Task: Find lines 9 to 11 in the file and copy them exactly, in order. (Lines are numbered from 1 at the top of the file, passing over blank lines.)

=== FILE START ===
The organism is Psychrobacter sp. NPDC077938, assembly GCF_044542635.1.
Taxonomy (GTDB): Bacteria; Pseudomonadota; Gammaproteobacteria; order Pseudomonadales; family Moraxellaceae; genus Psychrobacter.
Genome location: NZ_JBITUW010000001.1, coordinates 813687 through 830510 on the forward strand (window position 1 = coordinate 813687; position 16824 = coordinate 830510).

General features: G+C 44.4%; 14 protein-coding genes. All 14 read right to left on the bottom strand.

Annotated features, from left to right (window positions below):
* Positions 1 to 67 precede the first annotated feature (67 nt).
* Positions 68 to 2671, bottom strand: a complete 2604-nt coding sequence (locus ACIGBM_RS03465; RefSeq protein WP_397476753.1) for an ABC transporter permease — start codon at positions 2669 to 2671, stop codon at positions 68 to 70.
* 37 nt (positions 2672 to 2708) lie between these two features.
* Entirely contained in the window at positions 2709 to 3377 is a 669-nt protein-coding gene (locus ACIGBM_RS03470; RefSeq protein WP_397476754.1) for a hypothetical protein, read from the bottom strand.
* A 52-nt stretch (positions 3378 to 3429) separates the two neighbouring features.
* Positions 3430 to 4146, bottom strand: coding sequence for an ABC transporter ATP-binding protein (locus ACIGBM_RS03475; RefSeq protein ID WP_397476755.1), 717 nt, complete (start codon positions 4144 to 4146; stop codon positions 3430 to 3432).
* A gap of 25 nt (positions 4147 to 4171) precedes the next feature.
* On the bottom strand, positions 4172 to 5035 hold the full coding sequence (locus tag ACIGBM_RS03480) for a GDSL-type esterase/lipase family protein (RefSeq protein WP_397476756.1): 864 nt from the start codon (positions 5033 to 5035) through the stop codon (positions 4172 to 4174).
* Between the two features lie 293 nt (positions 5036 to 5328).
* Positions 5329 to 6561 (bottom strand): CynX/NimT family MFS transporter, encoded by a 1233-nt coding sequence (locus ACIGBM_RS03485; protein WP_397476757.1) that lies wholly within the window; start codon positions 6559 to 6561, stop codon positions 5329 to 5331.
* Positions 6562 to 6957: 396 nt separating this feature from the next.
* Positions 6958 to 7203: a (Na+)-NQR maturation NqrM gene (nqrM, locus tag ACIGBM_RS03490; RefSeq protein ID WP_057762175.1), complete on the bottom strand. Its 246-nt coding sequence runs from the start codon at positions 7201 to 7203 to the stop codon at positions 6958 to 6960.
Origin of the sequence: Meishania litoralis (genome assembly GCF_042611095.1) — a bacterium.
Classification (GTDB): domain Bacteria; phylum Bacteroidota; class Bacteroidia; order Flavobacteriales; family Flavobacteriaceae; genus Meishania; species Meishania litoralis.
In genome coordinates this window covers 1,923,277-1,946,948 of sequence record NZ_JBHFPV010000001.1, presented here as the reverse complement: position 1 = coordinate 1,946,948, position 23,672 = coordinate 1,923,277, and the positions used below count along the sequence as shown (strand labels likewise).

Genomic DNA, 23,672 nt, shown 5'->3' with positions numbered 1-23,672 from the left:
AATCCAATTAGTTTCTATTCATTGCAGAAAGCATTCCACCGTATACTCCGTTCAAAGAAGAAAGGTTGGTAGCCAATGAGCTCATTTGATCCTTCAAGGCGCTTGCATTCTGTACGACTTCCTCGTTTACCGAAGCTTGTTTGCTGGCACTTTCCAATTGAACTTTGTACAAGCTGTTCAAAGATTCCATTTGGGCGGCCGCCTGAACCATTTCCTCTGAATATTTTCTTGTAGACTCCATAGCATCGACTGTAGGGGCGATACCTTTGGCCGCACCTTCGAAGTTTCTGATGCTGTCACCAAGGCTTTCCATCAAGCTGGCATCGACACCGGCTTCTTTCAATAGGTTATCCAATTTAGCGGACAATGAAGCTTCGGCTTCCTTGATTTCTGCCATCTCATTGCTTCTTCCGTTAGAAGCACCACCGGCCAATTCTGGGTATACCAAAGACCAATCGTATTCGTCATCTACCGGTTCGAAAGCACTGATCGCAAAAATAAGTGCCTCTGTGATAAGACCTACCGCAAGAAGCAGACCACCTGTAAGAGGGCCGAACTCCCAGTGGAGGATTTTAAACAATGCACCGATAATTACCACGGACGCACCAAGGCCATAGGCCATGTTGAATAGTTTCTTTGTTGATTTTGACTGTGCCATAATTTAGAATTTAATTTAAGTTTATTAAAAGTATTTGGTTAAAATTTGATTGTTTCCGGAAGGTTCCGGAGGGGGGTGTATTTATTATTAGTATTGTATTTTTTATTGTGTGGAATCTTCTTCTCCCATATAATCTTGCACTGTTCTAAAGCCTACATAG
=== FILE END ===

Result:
* Entirely contained in the window at positions 2709 to 3377 is a 669-nt protein-coding gene (locus ACIGBM_RS03470; RefSeq protein WP_397476754.1) for a hypothetical protein, read from the bottom strand.
* A 52-nt stretch (positions 3378 to 3429) separates the two neighbouring features.
* Positions 3430 to 4146, bottom strand: coding sequence for an ABC transporter ATP-binding protein (locus ACIGBM_RS03475; RefSeq protein ID WP_397476755.1), 717 nt, complete (start codon positions 4144 to 4146; stop codon positions 3430 to 3432).